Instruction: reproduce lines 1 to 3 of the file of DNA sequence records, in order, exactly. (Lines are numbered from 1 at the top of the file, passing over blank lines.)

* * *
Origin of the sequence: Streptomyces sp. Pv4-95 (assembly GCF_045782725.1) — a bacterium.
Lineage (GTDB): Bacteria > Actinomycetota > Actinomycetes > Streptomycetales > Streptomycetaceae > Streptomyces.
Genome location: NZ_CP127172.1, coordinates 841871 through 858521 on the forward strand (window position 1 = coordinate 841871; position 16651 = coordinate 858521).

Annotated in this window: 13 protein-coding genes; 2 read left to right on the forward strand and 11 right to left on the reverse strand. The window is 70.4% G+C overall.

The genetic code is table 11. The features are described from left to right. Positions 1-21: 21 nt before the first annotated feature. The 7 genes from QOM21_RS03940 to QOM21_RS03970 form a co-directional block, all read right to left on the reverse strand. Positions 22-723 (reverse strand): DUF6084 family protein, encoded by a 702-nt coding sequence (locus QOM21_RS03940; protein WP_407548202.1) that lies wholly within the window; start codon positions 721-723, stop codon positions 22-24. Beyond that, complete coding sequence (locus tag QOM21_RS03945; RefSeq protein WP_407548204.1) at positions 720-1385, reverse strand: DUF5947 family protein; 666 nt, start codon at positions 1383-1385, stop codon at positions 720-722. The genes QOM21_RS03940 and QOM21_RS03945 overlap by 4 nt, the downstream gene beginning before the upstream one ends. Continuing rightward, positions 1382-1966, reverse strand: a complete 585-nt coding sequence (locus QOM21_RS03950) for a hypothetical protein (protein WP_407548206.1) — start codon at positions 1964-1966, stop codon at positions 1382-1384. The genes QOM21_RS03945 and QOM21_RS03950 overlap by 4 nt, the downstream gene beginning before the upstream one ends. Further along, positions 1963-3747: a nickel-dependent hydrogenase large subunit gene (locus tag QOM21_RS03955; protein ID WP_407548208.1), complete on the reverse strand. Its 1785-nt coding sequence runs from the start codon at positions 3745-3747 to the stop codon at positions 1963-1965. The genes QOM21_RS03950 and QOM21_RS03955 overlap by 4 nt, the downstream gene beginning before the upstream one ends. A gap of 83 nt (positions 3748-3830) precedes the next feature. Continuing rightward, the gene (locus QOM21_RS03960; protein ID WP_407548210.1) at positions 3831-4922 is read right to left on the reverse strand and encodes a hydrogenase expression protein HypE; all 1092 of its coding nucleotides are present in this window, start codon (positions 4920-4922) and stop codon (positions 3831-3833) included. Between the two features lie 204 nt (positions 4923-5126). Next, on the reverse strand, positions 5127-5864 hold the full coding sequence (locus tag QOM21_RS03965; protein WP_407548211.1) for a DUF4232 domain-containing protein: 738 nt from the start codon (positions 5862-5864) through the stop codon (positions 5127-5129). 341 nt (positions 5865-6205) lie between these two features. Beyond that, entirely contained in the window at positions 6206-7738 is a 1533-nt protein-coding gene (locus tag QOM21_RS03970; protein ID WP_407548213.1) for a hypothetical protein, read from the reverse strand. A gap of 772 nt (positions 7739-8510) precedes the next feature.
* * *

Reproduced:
Origin of the sequence: Streptomyces sp. Pv4-95 (assembly GCF_045782725.1) — a bacterium.
Lineage (GTDB): Bacteria > Actinomycetota > Actinomycetes > Streptomycetales > Streptomycetaceae > Streptomyces.
Genome location: NZ_CP127172.1, coordinates 841871 through 858521 on the forward strand (window position 1 = coordinate 841871; position 16651 = coordinate 858521).